Automobile(s): 1988 Allante' (sold), 1984 Eldorado, 84 Sedan DeVille
Re: Persistant Leaking
Once the pan is off, use a small ball peen hammer to flatten the area around the bolt holes. Then I use yellow 3 M weatherstrip adhesive to secure gasket to pan, have 2 beers allowing said glue to skim over then reattach the pan. Use a star pattern on the bolts when tightening and a short ratchet handle, dont over tighten! I also spray BRAKKLEEN on the pan gasket pan surface prior to glue. Make sure when you remove the filter that the o ring comes off with it. Seen many with 2 or 3 o rings on the filter!
Automobile(s): 58 Coupe Deville, 77 Coupe deville, 90 Deville
Re: Persistant Leaking
Well just to add to the comments. I use the gaskets suppied with the filter kit, NAPA is my vendor don't recall them being cork. Never had a problem, however I do change fliud and filter more often than most every 20k. Also I would add, use a straight edge to check for flatness when using that hammer on the pan, I like the flat part of the hammer as opposed to the ball with a flat backup, another hammer or a piece of metal clamped up in a vise will work.
Thanks carnut and daniel58. I like the tips about the adhesive tape to hold gasket in place and the use of a straight edge to true the pan flange, they are good ones. The kit I was quoted at NAPA does include a rubber gasket. The gasket that is currently on my car is cork and man is it old. I really don’t think they replaced it when I had it serviced 2 years ago. Obviously someone had installed a cork gasket at some time though.
My concern would be the exposed internals of the transmission to the brakekleen over spray. I suppose a clean rag with brakekleen applied to it would work to wipe the surfaces.
My visit to the bone yard wasn’t a total waste. I did pull a couple of transmission pans and found the gaskets unusable. They were simple rubber gaskets and severely compressed. I guess I’ll buy new.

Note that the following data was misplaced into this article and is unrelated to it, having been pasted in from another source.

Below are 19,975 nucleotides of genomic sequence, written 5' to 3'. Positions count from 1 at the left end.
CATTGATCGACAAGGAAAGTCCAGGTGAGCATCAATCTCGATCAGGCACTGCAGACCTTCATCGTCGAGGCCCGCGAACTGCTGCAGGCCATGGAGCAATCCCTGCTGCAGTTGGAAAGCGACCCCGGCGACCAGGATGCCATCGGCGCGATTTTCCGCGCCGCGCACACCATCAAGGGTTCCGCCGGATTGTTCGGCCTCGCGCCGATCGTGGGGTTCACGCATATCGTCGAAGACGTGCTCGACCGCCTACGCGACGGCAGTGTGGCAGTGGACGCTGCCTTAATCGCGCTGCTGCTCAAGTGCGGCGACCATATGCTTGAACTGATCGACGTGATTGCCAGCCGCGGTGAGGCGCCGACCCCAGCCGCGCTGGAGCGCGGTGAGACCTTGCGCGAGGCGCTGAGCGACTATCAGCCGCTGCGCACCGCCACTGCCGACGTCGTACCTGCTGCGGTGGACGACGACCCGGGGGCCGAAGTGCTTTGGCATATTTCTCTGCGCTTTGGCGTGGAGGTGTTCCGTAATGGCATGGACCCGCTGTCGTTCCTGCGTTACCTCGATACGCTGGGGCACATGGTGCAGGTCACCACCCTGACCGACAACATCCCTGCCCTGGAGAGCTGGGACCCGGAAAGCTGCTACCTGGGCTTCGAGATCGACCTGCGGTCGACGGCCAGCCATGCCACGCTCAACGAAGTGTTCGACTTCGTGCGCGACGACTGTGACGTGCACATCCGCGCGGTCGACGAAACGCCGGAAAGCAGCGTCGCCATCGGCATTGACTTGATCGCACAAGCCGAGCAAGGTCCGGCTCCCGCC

There was a new addition to the lineup in the yard, an 85 “Commemorative Edition” badged Eldorado. The car was the “Touring Coupe” (heavy sway bars and no padded roof or opera lights), white exterior with no striping, (coupe’s are normally black on black with a red pin stripe) and a two tone leather interior scheme, dark blue lower and white upper on the doors and seats with a white headliner. The options were minimal on this car, but it did include the power moon roof and it certainly had a unique cool factor to it, especially the two tone Interior. I’ve only seen single color interior schemes on this era of Eldorados.
I don’t know why this car was tossed but overall the condition was pretty good and there were a lot of new stuff on it, front axles, brakes, hoses, belts, plugs, wires, cap and rotor. Of coarse by the time I got to it several of the parts were already pulled. I think I’ll go back for the axles.
I think Drew and I weren't considering the trans difference between the '83 and the '90-'91. The 4T60 was standard in both (although the '83 did have more options for trannys) but the gasket tech may have changed from those years. You might want to look into the '90-'95 4T60 and see if the gaskets are different.
I'm looking for parts for my '91, any in the yard up there?
Seams to be a rash of caddies in the yard these days. I saw 5- 80 to 85 Edorado’s, about a half a dozen 89 to 91 Sevilles/ Eldorados, A couple of 80’s FWB’s, a shit load of late 80's Devilles, and one N* Eldorado. I spotted an old 70’s Eldorado convt. in the pre-yard, waiting prep. Too bad so sad.
Quite a few 80’s Camaros.
So the Transmission in my 83 is the same as the one in my 91?